Now, if you are the type who enjoys those lengthy speeches and scenes, then perhaps The Plot will seem unsatisfying to you. While the style of the story is similar to Tolkien or Jordan (or, perhaps in a better comics comparison, maybe Elfquest), Brideau recognizes that in a mini-comics format, going on and on, no matter how enjoyable, just doesn't work within the context of the medium he's using to tell the tale. Mini-comics are the type of thing you find at a table at a convention or a zine fest maybe a few times a year. If each issue, which takes time and care to produce as a one-man operation, only contained a bit of action and lots and lots of discussion and debate, it's unlikely anyone comes back for issue 2, let alone however many minis it might take to reach the end. Instead, he concentrates on getting the elements of such a story together, and adapts them for working within the strengths and limitations of a mini-comic.

In addition having a strong plot and characters who are rebellious but not annoying (i.e. not Wesley Crusher circa Season 1 of Next Gen), Brideau's artwork on The Plot matches his goal to create a fantasy world. We have humanoids who are just a bit different from you or me, with oddly shaped heads and tribal markings. There's a commonality among types but enough variety that you don't get the main characters mixed up. All of the people have wide eyes and broad mouths, giving Brideau room to express feelings without having to put it all in the dialogue.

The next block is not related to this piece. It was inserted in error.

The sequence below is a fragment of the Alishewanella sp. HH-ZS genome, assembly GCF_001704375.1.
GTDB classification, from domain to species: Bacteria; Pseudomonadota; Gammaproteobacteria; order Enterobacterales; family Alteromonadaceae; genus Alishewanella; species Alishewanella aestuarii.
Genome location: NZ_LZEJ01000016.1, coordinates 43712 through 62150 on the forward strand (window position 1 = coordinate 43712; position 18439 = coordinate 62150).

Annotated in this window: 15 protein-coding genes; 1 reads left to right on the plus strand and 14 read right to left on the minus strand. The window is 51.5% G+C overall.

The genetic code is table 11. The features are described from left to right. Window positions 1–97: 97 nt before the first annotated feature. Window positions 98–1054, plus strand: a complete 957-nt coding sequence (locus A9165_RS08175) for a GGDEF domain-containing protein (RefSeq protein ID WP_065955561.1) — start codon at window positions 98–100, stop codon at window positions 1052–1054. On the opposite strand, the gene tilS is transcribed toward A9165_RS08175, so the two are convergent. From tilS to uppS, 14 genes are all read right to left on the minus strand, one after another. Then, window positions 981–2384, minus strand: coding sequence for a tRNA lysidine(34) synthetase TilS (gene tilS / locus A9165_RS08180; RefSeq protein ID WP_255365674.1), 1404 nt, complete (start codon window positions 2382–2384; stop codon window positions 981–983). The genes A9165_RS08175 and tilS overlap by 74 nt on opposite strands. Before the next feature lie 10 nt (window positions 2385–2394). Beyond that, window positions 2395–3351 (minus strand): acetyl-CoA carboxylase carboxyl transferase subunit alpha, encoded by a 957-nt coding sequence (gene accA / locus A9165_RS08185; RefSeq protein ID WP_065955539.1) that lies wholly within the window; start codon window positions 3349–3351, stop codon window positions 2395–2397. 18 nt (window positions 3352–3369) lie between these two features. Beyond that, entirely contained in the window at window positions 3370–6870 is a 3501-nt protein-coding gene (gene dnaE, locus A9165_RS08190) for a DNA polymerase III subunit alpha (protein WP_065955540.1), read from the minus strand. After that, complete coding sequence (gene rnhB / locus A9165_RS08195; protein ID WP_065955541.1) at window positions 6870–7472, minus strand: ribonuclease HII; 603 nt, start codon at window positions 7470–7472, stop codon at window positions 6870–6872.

Brideau works entirely in black and white here, with no greyscale or shading. Because of this, the art has a crisp feeling, with the reader's eye drawn to the heavy black inks on the tribal markings and clothing. Backgrounds vary from being blank to featuring pointillism to featuring trees, grass, and other natural elements, drawn in sufficient detail to allow the reader to form a picture of the world around these characters. As with most mini-comics artists, Brideau relies heavily on medium shot panels, and from time to time, these could use some variety to keep the eye fresh. There are times when it would have been nice to see a longer-angle look at the action, if only as a break from shirt-to-face looks at our protagonists. Overall, however, Brideau does a nice job of making the world around his characters feel real without bogging down into minutia, applying the same concepts to the art as he did to the scripting.

If I read correctly, The Plot is nearing issue 4 at this point, working on roughly a once a year schedule. It's going to take time to see the final vision of Brideau's play out across the half-size zine pages, but if these first two issues are any indication, it's definitely going to be worth it. Anyone who is a fan of fantasy and mini-comics should try to find this if they can.

You can learn more about Neil Brideau at his website.

No comments:

Post a Comment

Tell us what you think! (Sorry we had to go back to registered comments. Too much spam!)